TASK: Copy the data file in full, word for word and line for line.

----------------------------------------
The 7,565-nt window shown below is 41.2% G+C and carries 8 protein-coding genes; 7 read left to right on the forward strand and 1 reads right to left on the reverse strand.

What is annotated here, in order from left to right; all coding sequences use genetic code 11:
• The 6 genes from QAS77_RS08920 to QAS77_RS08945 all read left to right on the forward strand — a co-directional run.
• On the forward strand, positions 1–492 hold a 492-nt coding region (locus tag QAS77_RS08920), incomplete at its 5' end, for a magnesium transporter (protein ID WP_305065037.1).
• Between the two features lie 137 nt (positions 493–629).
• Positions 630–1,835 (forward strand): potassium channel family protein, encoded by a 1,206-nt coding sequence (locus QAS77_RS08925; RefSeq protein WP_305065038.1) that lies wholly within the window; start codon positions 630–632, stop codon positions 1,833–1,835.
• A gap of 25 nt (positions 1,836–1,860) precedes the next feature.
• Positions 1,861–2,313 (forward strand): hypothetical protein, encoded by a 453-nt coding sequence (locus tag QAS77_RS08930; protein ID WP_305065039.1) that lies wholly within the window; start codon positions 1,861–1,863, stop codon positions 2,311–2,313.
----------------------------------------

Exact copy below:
The 7,565-nt window shown below is 41.2% G+C and carries 8 protein-coding genes; 7 read left to right on the forward strand and 1 reads right to left on the reverse strand.

What is annotated here, in order from left to right; all coding sequences use genetic code 11:
• The 6 genes from QAS77_RS08920 to QAS77_RS08945 all read left to right on the forward strand — a co-directional run.
• On the forward strand, positions 1–492 hold a 492-nt coding region (locus tag QAS77_RS08920), incomplete at its 5' end, for a magnesium transporter (protein ID WP_305065037.1).
• Between the two features lie 137 nt (positions 493–629).
• Positions 630–1,835 (forward strand): potassium channel family protein, encoded by a 1,206-nt coding sequence (locus QAS77_RS08925; RefSeq protein WP_305065038.1) that lies wholly within the window; start codon positions 630–632, stop codon positions 1,833–1,835.
• A gap of 25 nt (positions 1,836–1,860) precedes the next feature.
• Positions 1,861–2,313 (forward strand): hypothetical protein, encoded by a 453-nt coding sequence (locus tag QAS77_RS08930; protein ID WP_305065039.1) that lies wholly within the window; start codon positions 1,861–1,863, stop codon positions 2,311–2,313.